Did We Break It?

“What is the Commons?”

This is the question that inevitably comes up after people ask what I do for a living.

Well, that’s not entirely true.

When people ask what I do for a living I tell them I’m a grad student now and there’s usually a long pause followed by, “So what do you do for money?”  This is where I beam and offer that I work for the CUNY Academic Commons and that’s when the conversation dives into the particular.

To be fair it’s a good question.  What is the Commons?  For as long as I’ve had the pleasure of working with this team I’ve tried to break down explaining the Commons into something shorter than an elevator pitch, but longer than some neat (and ultimately spurious) comparison to Facebook.  I’ve found that it’s actually quite difficult to describe what exactly the Commons is for a variety of reasons.  The biggest obsticle for me is that when discussing the Commons I often conflate what it is with what it can be.  What we are doing here is amazing, and what will do in the future will undoubtedly become integral to the way we conduct higher education.  One might pause there and wonder whether I’m all hat and no cattle but hear me out.

The CUNY Academic Commons is an eloquent solution to a very complicated problem: How do we connect minds who are departmentally, institutionally and geographically separated from each other, often at great distances on all three fronts, so that their work can reach it’s greatest potential?  The solution provided by the Commons is singular in that it has never been available before.  15 years ago words like ‘Twitter’, ‘Flickr, ‘blog’ and ‘Google’ were non-sense.  You can see where trying to speak broadly about the Commons presents its own challenges.  Asking “what is the Commons” is a bit like asking “So what can you do on the internet?”

The best I’ve come up with so far is:

It’s a tool we’ve built for scholars and staff across CUNY to connect with one another and share their thoughts and resources.

There, that wasn’t so bad.  A bit disjointed, and perilously close to a run-on, but it grabs the reigns and pulls back in the nick of time.  Technically speaking, it’s also accurate.  Take a look around the Commons and you find hundreds of blogs and groups created by our ever-growing membership.  As we expand, the network of minds that make up CUNY reaches outwards and new potentials avail themselves.  Maybe you’re professor at Brooklyn College with a student who’s crazy about Modernist poetry and you’re looking for someone to connect them with who specializes in such.  Maybe your department’s cumbersome size makes staff meetings virtually impossible and you need a way to share minutes and resources in a dynamic environment that’s less sterile than an email inbox.  If you serve on a committee that crosses several campuses you’ll find tons of resources in our group features to help facilitate the process.  The scenic route I’m taking to the point is that asking what the Commons is is an open-ended question.  Ultimately it’s whatever you make of it.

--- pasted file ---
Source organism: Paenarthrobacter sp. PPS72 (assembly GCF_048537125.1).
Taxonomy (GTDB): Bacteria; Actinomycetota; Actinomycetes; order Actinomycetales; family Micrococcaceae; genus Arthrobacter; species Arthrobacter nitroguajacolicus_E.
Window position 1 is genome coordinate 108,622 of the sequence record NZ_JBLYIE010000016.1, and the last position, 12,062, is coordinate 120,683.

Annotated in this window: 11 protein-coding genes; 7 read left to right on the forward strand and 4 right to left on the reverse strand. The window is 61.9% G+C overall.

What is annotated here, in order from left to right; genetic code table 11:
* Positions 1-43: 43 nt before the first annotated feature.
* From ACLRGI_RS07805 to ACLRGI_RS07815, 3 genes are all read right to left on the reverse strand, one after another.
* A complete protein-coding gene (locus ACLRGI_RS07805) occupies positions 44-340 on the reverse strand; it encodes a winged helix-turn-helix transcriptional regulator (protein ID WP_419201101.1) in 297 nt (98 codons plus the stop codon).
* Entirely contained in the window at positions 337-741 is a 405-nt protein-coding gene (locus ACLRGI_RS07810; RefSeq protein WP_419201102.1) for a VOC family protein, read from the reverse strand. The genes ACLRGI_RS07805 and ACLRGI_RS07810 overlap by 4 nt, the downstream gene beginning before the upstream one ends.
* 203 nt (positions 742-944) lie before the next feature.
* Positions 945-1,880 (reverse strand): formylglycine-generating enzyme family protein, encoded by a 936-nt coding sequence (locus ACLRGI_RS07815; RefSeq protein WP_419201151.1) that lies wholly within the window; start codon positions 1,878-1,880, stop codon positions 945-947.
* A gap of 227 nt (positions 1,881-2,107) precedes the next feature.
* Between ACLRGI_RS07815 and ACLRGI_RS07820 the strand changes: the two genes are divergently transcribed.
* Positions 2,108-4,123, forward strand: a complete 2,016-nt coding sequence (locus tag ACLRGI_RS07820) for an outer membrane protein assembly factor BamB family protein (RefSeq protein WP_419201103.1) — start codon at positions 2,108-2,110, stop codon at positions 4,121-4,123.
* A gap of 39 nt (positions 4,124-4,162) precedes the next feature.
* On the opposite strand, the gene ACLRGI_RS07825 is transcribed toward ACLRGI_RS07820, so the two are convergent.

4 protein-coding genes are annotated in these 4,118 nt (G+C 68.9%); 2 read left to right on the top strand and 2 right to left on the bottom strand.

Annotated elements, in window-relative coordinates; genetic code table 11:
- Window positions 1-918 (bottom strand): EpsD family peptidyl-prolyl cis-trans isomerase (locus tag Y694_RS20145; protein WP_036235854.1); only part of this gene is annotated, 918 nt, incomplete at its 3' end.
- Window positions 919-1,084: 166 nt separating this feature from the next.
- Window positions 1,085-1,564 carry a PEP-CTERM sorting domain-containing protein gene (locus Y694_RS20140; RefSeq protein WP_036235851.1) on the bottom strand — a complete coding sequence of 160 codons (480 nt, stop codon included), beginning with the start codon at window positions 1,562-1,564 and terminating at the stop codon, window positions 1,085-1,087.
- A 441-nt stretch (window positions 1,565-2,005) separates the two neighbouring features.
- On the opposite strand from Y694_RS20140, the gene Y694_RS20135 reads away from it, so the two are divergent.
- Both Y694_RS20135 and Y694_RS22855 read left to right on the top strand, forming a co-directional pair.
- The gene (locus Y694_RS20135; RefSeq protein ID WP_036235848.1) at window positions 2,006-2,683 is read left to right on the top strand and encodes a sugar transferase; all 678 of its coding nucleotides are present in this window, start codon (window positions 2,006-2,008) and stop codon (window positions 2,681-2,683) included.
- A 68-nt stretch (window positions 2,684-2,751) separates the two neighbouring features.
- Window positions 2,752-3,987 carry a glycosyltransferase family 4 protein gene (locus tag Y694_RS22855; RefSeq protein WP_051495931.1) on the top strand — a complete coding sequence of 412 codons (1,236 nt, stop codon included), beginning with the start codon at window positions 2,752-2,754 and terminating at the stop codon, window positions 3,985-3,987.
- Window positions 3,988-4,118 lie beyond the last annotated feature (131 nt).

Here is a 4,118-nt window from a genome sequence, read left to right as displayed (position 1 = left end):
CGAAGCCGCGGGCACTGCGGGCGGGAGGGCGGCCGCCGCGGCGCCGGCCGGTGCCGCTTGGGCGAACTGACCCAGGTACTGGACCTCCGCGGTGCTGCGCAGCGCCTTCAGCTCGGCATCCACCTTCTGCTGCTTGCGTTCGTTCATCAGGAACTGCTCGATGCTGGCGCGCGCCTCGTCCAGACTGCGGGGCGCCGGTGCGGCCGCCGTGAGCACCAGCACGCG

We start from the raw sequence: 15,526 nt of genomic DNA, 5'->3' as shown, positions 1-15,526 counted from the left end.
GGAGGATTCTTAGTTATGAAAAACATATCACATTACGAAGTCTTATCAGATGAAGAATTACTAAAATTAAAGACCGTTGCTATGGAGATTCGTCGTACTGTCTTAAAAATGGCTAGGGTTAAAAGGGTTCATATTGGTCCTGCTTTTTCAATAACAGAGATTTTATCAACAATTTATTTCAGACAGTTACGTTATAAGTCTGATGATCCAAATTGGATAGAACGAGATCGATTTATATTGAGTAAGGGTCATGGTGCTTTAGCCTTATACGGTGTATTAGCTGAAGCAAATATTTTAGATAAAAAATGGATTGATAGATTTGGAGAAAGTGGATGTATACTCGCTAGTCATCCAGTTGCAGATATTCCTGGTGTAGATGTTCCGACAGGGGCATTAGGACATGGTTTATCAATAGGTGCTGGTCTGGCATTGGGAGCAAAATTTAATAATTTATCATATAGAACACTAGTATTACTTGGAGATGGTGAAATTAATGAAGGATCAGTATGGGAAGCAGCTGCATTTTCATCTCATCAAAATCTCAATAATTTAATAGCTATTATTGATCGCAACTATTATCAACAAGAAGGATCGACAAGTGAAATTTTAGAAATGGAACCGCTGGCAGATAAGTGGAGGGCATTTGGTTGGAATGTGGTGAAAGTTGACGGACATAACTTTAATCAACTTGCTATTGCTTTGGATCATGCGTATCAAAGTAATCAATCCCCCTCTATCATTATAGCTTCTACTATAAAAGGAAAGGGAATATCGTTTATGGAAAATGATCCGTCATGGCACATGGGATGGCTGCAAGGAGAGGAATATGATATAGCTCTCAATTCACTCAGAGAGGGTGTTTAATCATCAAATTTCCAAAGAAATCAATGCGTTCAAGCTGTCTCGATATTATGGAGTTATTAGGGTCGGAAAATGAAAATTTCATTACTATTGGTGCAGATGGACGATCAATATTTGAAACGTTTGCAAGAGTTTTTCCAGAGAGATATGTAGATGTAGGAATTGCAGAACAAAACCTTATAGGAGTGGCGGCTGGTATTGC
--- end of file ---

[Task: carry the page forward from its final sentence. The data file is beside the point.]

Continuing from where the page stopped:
We wanted to start a blog that worked as a dialogue.  The Commons is built for you, the CUNY Community, and we want to provide the best tools and resources to help you connect with your colleagues.  We also want to hear from you and know more about what you want to see here.  We hope that this blog will have something of a diplomatic air as we reach out to other schools across the country who are trying to build similar networks for their faculty as well.   Each week I’m going to take you behind the scenes and show you what we do on the back end to keep things running.  Contrary to popular belief, the Commons Team isn’t some crew of l33t hackers (well…maybe Boone).  We’re just a group of people who are passionate about this project and its vision.  That means occasionally we all stare at each other and say ‘did we break it?’  I’m also going to look at other communities who share our enthusiasm for open source networks and collaboration and reach out to them.  I’m hoping to use this blog as a way of constantly finding new answers to  ‘What is the Commons?’

I’m also shameless begging for links!  Do you have friends at other institutions who are facing the same challenges and working on solutions.  Do you have technology and education blogs you pour over that I should know about?  Tell me!

Break a bottle of champagne on the mast and join me every Friday at Ground Control.

2 Responses to “Did We Break It?”

  1. Michael Branson Smith (he/him/his) August 20, 2010 at 2:15 pm #

    Well for one, I’d just like to thank the “Commons Team” for making this all possible. It’s been a great experience to have an online forum that is under the CUNY umbrella, and without the typical administrative hurdles that can come with trying to work online at the individual campuses.

    So for now, it’s definitely not broken, so don’t fix it!

  2. Matthew K. Gold (he/him) August 15, 2010 at 10:43 pm #

    Great first post, Brian. Thanks for getting this ship in the water and happy sailing!

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